The contemporary problem of disagreement has two prominent solutions. The Conciliationists think that after discovering a case of disagreement one should be less certain of one’s original position. Those who favor Conciliatory views tend to think that disagreement is epistemically significant because it causes problems for one’s rationality. The Steadfasters, on the other hand, think that one should maintain one’s belief in the face of a disagreement; thus, disagreement appears a less epistemically significant problem to them. But neither of these (...) solutions address the actual problem of disagreements: that the very same faculties which cause me to trust myself provide you a differing opinion. Therefore, we need a solution for disagreement that responds to the issues it presents to one’s self-trust rather than secondary factors, like the likelihood of peerhood or the truth of the Uniqueness Thesis. Such an account ought to be regulative in nature. That is, it should offer insight to epistemic agents. The best of the regulative accounts can be found in virtue epistemology, because its practical nature is grounded in a holistic appraisal of epistemic agents. In cases of disagreement, to be epistemically virtuous, an agent needs to balance her intellectual fortitude with her intellectual humility and open-mindedness. But in order to balance these virtues when they appear to be in conflict, we need another resource that is able to govern them. For this purpose, I introduce intellectual phronesis. Like its moral counterpart, intellectual phronesis can help one to discern the particularity of situations in order to determine the appropriate response. Accordingly, intellectual phronesis is the ideal tool to adjudicate which intellectual virtue is appropriate for a particular disagreement. (shrink)
Language’s intentional nature has been highlighted as a crucial feature distinguishing it from other communication systems. Specifically, language is often thought to depend on highly structured intentional action and mutual mindreading by a communicator and recipient. Whilst similar abilities in animals can shed light on the evolution of intentionality, they remain challenging to detect unambiguously. We revisit animal intentional communication and suggest that progress in identifying analogous capacities has been complicated by (i) the assumption that intentional (that is, voluntary) production (...) of communicative acts requires mental-state attribution, and (ii) variation in approaches investigating communication across sensory modalities. To move forward, we argue that a framework fusing research across modalities and species is required. We structure intentional communication into a series of requirements, each of which can be operationalised, investigated empirically, and must be met for purposive, intentionally communicative acts to be demonstrated. Our unified approach helps elucidate the distribution of animal intentional communication and subsequently serves to clarify what is meant by attributions of intentional communication in animals and humans. (shrink)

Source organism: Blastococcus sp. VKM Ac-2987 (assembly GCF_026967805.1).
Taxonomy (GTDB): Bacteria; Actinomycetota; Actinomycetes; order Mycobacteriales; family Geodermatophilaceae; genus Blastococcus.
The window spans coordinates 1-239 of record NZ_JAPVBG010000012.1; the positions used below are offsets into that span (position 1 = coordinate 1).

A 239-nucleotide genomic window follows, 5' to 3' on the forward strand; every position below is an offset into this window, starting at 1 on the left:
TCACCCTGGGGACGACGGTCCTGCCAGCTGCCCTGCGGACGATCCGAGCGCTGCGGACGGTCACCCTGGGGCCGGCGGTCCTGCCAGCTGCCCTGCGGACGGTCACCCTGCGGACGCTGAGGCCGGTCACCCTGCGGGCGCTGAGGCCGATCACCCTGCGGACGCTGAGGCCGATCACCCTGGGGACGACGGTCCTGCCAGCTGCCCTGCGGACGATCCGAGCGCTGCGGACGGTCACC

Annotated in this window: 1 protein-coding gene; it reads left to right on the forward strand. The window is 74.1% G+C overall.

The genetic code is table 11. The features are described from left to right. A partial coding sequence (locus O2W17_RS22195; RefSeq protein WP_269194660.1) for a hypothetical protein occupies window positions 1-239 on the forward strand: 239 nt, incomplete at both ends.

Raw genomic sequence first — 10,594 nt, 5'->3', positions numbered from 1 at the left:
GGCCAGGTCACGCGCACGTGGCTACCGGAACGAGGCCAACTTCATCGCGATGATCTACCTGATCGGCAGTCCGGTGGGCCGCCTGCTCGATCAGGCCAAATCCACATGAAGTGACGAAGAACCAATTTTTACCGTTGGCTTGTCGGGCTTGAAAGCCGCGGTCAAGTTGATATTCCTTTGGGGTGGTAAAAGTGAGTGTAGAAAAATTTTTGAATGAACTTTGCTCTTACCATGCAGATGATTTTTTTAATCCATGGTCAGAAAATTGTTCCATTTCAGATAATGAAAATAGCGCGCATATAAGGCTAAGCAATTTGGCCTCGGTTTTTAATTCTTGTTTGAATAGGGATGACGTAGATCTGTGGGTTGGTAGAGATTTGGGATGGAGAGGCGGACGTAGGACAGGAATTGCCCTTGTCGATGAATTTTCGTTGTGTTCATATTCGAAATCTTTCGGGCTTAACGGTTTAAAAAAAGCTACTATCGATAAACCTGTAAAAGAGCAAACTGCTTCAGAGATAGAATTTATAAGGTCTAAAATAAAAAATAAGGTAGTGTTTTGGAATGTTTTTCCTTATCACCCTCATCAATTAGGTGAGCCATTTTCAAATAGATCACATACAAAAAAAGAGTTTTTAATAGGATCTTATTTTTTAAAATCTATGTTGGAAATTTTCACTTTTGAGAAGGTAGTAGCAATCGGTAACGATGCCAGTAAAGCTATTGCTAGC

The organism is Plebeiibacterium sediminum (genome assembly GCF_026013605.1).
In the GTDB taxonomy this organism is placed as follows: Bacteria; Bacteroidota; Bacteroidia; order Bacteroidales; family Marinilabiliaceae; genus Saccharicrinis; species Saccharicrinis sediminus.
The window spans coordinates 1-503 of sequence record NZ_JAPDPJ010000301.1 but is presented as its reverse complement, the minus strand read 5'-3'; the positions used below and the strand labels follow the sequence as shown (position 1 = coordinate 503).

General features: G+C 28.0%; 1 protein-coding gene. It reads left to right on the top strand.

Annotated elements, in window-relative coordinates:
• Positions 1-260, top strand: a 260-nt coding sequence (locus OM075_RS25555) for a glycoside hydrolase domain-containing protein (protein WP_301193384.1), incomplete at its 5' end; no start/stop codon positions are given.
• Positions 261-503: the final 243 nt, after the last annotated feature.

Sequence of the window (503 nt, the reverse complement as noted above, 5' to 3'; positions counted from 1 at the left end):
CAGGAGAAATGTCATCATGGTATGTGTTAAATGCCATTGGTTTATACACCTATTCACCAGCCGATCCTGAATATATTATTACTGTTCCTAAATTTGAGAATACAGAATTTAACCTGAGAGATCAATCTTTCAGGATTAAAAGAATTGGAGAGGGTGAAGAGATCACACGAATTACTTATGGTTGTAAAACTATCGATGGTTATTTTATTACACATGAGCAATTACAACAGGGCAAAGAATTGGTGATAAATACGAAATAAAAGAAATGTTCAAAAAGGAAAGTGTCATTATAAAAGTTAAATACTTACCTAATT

On average, women make up half of introductory-level philosophy courses, but only one-third of upper-division courses. We contribute to the growing literature on this problem by reporting the striking results of our study at the University of Oklahoma. We found that two attitudes are especially strong predictors of whether women are likely to continue in philosophy: feeling similar to the kinds of people who become philosophers, and enjoying philosophical puzzles and issues. In a regression analysis, they account for 63% of (...) variance. Importantly, women are significantly less likely to hold these attitudes than men. Thus, instructors who care about improving the retention of women undergraduates should find ways to improve these attitudes – for instance, by demonstrating the ways in which professional philosophers are like them. We will discuss some tentative but intuitively plausible suggestions for interventions, though further research is required to establish the effectiveness of those interventions. (shrink)
Redish et al. provide a significant advance in our understanding of addiction by showing that the various addictive processes are in fact all decision-making processes and each may undergird addiction. We propose means for identifying more central addiction processes. This recognition of the complexity of addiction followed by identification of more central processes would help guide the development of prevention and treatment.